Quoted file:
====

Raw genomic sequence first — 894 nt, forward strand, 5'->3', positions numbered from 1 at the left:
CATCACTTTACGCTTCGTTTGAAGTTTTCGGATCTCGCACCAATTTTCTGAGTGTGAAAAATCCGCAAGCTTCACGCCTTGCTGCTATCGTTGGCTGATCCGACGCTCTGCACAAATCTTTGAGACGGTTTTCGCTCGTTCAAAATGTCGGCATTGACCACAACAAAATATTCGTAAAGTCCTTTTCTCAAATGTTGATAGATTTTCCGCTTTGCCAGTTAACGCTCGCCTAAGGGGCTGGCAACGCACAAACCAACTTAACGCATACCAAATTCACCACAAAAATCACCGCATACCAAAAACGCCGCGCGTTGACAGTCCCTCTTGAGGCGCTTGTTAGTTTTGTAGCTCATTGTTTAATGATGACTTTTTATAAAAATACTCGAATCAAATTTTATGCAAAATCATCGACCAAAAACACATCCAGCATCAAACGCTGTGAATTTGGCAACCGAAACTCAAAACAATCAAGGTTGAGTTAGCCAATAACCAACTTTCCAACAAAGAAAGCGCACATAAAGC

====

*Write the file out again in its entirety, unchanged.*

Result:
Raw genomic sequence first — 894 nt, forward strand, 5'->3', positions numbered from 1 at the left:
CATCACTTTACGCTTCGTTTGAAGTTTTCGGATCTCGCACCAATTTTCTGAGTGTGAAAAATCCGCAAGCTTCACGCCTTGCTGCTATCGTTGGCTGATCCGACGCTCTGCACAAATCTTTGAGACGGTTTTCGCTCGTTCAAAATGTCGGCATTGACCACAACAAAATATTCGTAAAGTCCTTTTCTCAAATGTTGATAGATTTTCCGCTTTGCCAGTTAACGCTCGCCTAAGGGGCTGGCAACGCACAAACCAACTTAACGCATACCAAATTCACCACAAAAATCACCGCATACCAAAAACGCCGCGCGTTGACAGTCCCTCTTGAGGCGCTTGTTAGTTTTGTAGCTCATTGTTTAATGATGACTTTTTATAAAAATACTCGAATCAAATTTTATGCAAAATCATCGACCAAAAACACATCCAGCATCAAACGCTGTGAATTTGGCAACCGAAACTCAAAACAATCAAGGTTGAGTTAGCCAATAACCAACTTTCCAACAAAGAAAGCGCACATAAAGC